We’re accustomed to the idea of encouraging good diets and activity in children to “grow strong bones,” but we tend to think of adult bone as a static framework that holds up our flesh.
It’s not static, and we need to take care of it to avoid fragility fractures and osteoporosis as we age.
“People don’t think of bone as a living organ, but it is,” said Dr. Animesh Agarwal, director of the orthopedic trauma follow-up clinic at University Health System and professor of orthopedic surgery at UT Health San Antonio.
And that living organ can grow and regenerate throughout our lives – albeit more slowly over time, and often pitted against the weakening effects of osteopenia, and then eventually, osteoporosis.
Osteoporosis and fragility fractures
Osteoporosis literally means porous bones. As we age, some of our bone cells start to dissolve, even as new bone cells form. It’s called remodeling. But with osteoporosis, the new bone cell formation doesn’t keep up with the dissolution, and the bones weaken and become more vulnerable to fractures and breaks. Fragility fractures are defined as those that happen when a person falls from a standing height or less. This risk is greatest in post-menopausal women, Dr. Agarwal said, in part due to the hormonal shifts they experience with menopause.
“For a post-menopausal female at 65, the risk is as high as for a male at age 80,” Dr. Agarwal said.
According to the National Institutes of Health, annual hip fracture rates in the United States are highest in white women, followed by Asian women, African American women, and Hispanic women.
But as we age, it can happen to anyone.
Own the bone
Most osteoporosis isn’t diagnosed until someone shows up with a fracture, Dr. Agarwal said, but even then it’s not too late to improve your bone health and prevent future breaks.
One way to do this is through the Own the Bone program operated through Dr. Agarwal’s clinic. Set up by the American Orthopaedic Association, clinic staff work with eligible patients to manage their bone health and prevent future fractures. This can involve education on nutrition and lifestyle changes, recommendations on bone mineral density testing, and pharmaceutical treatment when appropriate.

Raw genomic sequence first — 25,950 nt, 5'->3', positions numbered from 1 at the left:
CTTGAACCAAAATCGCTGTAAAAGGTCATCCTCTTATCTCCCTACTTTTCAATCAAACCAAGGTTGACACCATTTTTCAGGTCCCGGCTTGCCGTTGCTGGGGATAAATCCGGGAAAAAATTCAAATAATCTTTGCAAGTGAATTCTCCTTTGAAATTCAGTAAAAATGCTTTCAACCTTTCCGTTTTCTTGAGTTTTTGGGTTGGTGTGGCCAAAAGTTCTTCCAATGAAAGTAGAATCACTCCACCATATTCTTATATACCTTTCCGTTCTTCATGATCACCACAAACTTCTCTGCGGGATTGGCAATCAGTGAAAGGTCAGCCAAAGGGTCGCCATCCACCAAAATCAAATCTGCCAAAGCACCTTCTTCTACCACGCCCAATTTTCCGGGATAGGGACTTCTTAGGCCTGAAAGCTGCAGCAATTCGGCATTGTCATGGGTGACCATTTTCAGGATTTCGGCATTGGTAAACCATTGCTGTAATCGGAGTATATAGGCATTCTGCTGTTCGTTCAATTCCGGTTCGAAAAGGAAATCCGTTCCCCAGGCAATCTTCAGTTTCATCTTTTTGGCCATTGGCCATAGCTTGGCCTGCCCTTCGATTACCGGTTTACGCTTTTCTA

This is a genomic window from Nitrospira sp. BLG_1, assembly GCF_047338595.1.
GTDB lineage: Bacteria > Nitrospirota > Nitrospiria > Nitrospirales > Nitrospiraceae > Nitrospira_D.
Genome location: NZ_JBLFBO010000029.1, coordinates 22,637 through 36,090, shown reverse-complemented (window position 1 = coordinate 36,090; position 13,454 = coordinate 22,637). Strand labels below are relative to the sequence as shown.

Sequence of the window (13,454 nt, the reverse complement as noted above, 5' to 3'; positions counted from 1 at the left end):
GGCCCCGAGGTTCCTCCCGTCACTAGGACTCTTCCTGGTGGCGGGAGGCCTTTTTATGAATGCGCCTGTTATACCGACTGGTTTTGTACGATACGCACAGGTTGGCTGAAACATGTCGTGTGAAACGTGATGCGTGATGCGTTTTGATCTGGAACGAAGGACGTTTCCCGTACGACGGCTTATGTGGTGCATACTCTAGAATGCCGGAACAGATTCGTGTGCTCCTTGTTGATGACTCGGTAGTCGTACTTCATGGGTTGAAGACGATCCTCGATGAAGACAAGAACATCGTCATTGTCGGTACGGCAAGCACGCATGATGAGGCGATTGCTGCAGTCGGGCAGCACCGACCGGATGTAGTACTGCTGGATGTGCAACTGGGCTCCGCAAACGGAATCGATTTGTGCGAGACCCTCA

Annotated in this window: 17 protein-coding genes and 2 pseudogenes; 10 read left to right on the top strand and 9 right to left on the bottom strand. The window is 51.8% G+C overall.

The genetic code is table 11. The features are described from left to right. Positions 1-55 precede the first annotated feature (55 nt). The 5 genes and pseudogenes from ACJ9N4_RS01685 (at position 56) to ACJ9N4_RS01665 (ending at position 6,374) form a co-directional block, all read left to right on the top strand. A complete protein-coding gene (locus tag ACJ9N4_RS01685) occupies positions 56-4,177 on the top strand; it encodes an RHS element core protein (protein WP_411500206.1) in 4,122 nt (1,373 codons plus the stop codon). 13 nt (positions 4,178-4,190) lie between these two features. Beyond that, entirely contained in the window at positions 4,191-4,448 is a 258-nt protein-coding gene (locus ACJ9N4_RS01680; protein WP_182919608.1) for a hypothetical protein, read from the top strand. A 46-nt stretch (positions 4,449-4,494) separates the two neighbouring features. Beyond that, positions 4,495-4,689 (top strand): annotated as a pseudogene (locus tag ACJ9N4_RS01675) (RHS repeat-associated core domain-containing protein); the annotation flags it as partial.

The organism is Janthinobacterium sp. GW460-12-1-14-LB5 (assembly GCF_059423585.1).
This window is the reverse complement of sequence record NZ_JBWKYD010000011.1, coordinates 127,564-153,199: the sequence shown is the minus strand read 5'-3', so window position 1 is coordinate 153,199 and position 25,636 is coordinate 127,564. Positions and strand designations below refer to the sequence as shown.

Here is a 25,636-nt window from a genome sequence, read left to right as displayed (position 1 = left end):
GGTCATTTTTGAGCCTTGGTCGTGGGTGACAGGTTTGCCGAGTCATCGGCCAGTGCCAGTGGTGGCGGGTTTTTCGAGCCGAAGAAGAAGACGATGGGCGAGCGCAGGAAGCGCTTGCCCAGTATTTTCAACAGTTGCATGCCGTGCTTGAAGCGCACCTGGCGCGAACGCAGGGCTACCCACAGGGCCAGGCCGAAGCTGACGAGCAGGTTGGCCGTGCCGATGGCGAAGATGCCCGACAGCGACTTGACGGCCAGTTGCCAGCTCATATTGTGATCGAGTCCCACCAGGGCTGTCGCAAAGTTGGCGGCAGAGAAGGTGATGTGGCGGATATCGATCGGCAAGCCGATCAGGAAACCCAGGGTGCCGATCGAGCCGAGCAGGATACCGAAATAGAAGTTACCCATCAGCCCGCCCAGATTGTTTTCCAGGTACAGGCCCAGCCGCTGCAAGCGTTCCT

“We’ve made that commitment as an organization to really become the complete musculoskeletal care provider.”
Prevention – always the best medicine
The best medicine for osteoporosis throughout life is the same as what most doctors prescribe for general good health: more exercise, including weight-bearing work, and good nutrition. In some cases, weight loss or reduced alcohol intake is recommended. Smoking and tobacco use has been shown to increase the risk for fractures, so quitting that can improve bone health. For bones, most people need more vitamin D and calcium, Dr. Agarwal said, although the reasons why are not entirely clear.
“I don’t think we have a good grip on why people’s vitamin D is horrible,” Agarwal said, “even those that drink fortified milk or spend a lot of time outside (getting sunlight, another source of vitamin D).”
Even the specialist isn’t immune.
“I’m on supplementation from my primary care physician, and I’ve never had a fracture.”
Vitamin D and calcium are part of an elaborate system of bone metabolism, he said, but there are medications for people who are at high risk for fragility fractures. Bisphosphonates and teriparatide can both help, he said, but for different reasons neither should be taken for life. Hormone therapy for women can affect bone health, but is a complex process with lots of different effects and is usually managed by a gynecologist.
While appointments at the Bone Frailty Clinic require a physician’s referral, for more information people can call 210-743-2900.